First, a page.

Kenya has successfully issued a third Eurobond priced at Ksh.210 billion (USD 2.1 billion) following a roadshow in United States and the U.K.
The newly acquired bond is composed of a dual-tranche– 7 and 12-year tenure priced at an amortisation rate of seven and eight percent respectively.
The low interest rates makes for a case of a strong investor appetite for Kenyan debt uptake by investors represented by a 452 percent over subscription with the issue having attracted bonds worth Ksh.950 billion (USD 9.5 billion)
“Throughout the roadshow, the investors appreciated and welcomed the strong and resilient economic growth that Kenya has welcomed and the expected growth in 2019,” noted Treasury Cabinet Secretary Henry Rotich.
Proceeds from the issuance are expected to finance a number of development projects, fund the general budgetary expenditure and refinance part of the outstanding debt redemption obligation from the first Eurobond which totals to Ksh.75 billion (USD 750 million) as the June 24th 2019 maturity date closes in.
Both the 7-year and 12-year tenors are expected to be amortised equally at the rate of Ksh.30 billion and Ksh.40 billion in 3 years to the run-up of their maturity to avert a spike in repayments.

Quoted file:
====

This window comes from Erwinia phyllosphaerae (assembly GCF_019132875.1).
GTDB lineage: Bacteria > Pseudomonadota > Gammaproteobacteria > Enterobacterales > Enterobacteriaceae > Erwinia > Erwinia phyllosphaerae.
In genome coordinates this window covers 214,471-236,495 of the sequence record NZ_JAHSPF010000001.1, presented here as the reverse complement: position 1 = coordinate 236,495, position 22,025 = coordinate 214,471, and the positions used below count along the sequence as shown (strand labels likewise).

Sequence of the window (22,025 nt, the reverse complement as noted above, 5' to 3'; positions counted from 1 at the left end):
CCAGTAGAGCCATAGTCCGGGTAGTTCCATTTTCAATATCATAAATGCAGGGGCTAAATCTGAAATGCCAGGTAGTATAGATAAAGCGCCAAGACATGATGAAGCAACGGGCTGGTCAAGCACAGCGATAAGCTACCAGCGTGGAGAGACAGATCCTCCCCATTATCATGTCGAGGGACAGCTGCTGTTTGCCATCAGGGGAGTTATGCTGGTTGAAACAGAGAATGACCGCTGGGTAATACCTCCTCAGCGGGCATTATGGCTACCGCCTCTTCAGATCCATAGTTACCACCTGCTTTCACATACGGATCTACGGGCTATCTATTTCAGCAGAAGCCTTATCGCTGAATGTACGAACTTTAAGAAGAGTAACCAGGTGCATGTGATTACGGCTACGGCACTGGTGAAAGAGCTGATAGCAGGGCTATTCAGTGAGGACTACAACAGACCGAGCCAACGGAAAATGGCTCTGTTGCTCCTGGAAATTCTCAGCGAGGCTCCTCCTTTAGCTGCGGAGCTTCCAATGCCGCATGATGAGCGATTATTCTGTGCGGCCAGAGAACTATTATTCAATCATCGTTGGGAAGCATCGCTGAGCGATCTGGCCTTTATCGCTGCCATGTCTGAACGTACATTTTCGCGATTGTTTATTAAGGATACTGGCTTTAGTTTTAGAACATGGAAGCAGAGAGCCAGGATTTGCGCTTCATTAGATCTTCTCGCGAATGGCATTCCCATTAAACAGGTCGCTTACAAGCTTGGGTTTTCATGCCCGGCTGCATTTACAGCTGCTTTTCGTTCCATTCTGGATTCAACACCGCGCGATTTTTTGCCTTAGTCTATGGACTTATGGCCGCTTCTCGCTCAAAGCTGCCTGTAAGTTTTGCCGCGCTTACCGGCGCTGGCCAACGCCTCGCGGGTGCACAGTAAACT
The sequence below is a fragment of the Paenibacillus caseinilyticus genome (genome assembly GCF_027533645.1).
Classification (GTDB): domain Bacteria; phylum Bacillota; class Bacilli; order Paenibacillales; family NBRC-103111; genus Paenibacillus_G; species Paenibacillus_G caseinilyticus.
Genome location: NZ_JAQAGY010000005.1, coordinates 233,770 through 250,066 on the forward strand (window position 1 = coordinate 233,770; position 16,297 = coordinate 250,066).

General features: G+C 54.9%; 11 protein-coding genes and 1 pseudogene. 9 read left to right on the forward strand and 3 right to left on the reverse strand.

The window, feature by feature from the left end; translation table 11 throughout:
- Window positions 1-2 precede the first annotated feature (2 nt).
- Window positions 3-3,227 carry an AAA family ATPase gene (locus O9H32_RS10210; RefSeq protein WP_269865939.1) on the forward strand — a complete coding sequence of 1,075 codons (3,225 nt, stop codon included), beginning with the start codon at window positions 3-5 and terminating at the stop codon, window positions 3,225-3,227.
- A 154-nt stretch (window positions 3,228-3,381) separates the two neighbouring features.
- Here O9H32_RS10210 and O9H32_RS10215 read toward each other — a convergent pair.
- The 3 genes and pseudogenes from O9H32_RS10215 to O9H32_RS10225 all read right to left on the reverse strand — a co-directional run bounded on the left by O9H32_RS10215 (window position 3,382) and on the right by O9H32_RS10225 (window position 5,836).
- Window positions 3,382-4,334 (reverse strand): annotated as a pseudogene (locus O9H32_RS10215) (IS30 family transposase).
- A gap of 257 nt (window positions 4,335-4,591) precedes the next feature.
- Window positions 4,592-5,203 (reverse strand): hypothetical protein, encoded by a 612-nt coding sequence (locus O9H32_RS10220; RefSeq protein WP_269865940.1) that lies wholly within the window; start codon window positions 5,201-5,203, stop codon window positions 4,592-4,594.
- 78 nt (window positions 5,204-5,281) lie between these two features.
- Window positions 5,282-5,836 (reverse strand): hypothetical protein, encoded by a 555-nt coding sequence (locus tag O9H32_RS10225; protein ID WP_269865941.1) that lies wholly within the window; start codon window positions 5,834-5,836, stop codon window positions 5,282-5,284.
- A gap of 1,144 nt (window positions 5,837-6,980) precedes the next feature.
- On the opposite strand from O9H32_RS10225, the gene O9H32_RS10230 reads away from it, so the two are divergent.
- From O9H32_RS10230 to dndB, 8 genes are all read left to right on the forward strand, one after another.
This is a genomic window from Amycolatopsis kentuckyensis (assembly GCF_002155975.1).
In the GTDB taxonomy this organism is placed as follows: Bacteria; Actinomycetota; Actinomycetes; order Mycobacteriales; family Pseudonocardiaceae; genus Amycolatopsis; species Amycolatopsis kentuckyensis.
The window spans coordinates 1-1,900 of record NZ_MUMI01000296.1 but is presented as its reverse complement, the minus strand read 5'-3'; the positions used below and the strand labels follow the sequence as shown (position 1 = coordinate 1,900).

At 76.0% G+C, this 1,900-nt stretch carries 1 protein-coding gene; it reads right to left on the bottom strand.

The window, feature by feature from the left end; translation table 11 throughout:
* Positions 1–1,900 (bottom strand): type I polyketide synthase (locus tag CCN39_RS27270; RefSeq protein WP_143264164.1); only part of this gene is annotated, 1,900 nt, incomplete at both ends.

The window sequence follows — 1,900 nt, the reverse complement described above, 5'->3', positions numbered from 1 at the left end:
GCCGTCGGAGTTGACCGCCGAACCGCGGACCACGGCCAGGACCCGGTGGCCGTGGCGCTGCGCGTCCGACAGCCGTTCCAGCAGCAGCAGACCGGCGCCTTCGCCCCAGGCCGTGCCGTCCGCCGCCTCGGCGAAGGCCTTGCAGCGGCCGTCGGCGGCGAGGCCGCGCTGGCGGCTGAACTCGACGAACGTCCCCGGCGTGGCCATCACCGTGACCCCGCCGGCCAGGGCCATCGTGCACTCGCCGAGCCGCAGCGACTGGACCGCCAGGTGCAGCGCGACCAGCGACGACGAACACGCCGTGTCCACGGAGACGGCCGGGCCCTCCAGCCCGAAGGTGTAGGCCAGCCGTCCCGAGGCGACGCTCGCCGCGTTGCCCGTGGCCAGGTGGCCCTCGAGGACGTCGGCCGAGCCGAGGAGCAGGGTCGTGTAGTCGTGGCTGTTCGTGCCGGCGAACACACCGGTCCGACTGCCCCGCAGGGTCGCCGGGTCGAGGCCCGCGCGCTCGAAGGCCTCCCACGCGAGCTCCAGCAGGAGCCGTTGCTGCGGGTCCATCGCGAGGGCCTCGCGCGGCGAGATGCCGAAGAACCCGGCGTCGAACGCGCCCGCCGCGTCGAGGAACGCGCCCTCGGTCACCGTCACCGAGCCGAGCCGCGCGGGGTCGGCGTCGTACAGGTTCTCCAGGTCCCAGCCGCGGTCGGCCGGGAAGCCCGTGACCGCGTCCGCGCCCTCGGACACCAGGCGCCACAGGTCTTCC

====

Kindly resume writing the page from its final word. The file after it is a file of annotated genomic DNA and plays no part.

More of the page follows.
The issuance eases government cash-crunch with the State seeing an increased debt service obligation in the upcoming 2019/20 financial year which breaches Ksh.1 trillion for the first time.
The pricing of the new debt and the moderate interest rate is against a deterioration of Kenya’s credit risk with the IMF for instance reclassifying the county’s risk from low to moderate in October 2018.
The issuance also comes against the withdrawal of the IMF standy credit facility (SCF) following the expiry of its extension which run from March to September 2018.
While Kenya has seen a deterioration of its credit pricing, the economic fundamentals have held internally.
Usable foreign currency reserves have for instance remained well above the 4.5 month’s statutory threshold closing 2018 at Ksh.820 billion (USD8.2 billion) representative of a 5.3 months import cover.
The current account deficit has meanwhile narrowed to 5 percent over the same period from a balance of 6.5 percent of Gross Domestic Product (GDP) in 2017.
The issuance has also been supported by a strong economic output as GDP growth came in at 6.3 percent in an year of the agricultural sector’s rebound under improved weather conditions.
The close of the third issue of the Eurobond represents the third entry of Kenya in the International Debt Capital Markets following the issuance of bonds worth Ksh.200 billion (USD2 billion) in June 2014 which tapped a further Ksh.75 billion (USD 750 million) and the recent dual-tranche issue of another Ksh.200 billion in February 2018.
The bond has since been listed on the London Securities Exchange (LSE) bourse following its successful marketing in London, Boston, Los Angeles and New York.
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